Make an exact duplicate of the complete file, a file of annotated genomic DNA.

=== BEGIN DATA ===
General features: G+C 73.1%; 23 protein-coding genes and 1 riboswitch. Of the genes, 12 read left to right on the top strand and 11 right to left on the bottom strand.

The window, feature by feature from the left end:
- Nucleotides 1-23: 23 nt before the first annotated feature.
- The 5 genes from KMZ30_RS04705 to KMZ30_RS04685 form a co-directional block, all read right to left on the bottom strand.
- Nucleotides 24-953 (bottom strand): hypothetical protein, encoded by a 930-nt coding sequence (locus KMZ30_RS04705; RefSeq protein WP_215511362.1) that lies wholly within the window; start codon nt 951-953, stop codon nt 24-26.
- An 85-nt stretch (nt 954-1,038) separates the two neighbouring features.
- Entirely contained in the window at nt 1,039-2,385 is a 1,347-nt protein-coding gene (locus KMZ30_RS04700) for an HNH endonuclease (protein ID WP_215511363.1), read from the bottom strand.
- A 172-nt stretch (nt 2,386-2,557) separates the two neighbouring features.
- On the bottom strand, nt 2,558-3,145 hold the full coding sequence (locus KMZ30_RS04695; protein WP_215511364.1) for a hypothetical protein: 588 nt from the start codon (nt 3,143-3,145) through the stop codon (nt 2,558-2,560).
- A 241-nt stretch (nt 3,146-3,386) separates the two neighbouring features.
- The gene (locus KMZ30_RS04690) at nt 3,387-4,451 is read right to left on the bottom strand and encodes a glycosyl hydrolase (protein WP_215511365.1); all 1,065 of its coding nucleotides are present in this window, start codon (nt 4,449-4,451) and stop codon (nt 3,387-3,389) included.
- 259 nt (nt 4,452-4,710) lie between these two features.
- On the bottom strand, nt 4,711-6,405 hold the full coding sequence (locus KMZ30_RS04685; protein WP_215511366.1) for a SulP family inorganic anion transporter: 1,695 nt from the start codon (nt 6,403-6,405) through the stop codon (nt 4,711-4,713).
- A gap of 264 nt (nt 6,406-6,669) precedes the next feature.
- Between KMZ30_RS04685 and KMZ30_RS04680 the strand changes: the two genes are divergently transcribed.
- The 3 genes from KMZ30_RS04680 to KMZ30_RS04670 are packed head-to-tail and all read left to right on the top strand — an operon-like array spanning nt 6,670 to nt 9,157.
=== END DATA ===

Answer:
General features: G+C 73.1%; 23 protein-coding genes and 1 riboswitch. Of the genes, 12 read left to right on the top strand and 11 right to left on the bottom strand.

The window, feature by feature from the left end:
- Nucleotides 1-23: 23 nt before the first annotated feature.
- The 5 genes from KMZ30_RS04705 to KMZ30_RS04685 form a co-directional block, all read right to left on the bottom strand.
- Nucleotides 24-953 (bottom strand): hypothetical protein, encoded by a 930-nt coding sequence (locus KMZ30_RS04705; RefSeq protein WP_215511362.1) that lies wholly within the window; start codon nt 951-953, stop codon nt 24-26.
- An 85-nt stretch (nt 954-1,038) separates the two neighbouring features.
- Entirely contained in the window at nt 1,039-2,385 is a 1,347-nt protein-coding gene (locus KMZ30_RS04700) for an HNH endonuclease (protein ID WP_215511363.1), read from the bottom strand.
- A 172-nt stretch (nt 2,386-2,557) separates the two neighbouring features.
- On the bottom strand, nt 2,558-3,145 hold the full coding sequence (locus KMZ30_RS04695; protein WP_215511364.1) for a hypothetical protein: 588 nt from the start codon (nt 3,143-3,145) through the stop codon (nt 2,558-2,560).
- A 241-nt stretch (nt 3,146-3,386) separates the two neighbouring features.
- The gene (locus KMZ30_RS04690) at nt 3,387-4,451 is read right to left on the bottom strand and encodes a glycosyl hydrolase (protein WP_215511365.1); all 1,065 of its coding nucleotides are present in this window, start codon (nt 4,449-4,451) and stop codon (nt 3,387-3,389) included.
- 259 nt (nt 4,452-4,710) lie between these two features.
- On the bottom strand, nt 4,711-6,405 hold the full coding sequence (locus KMZ30_RS04685; protein WP_215511366.1) for a SulP family inorganic anion transporter: 1,695 nt from the start codon (nt 6,403-6,405) through the stop codon (nt 4,711-4,713).
- A gap of 264 nt (nt 6,406-6,669) precedes the next feature.
- Between KMZ30_RS04685 and KMZ30_RS04680 the strand changes: the two genes are divergently transcribed.
- The 3 genes from KMZ30_RS04680 to KMZ30_RS04670 are packed head-to-tail and all read left to right on the top strand — an operon-like array spanning nt 6,670 to nt 9,157.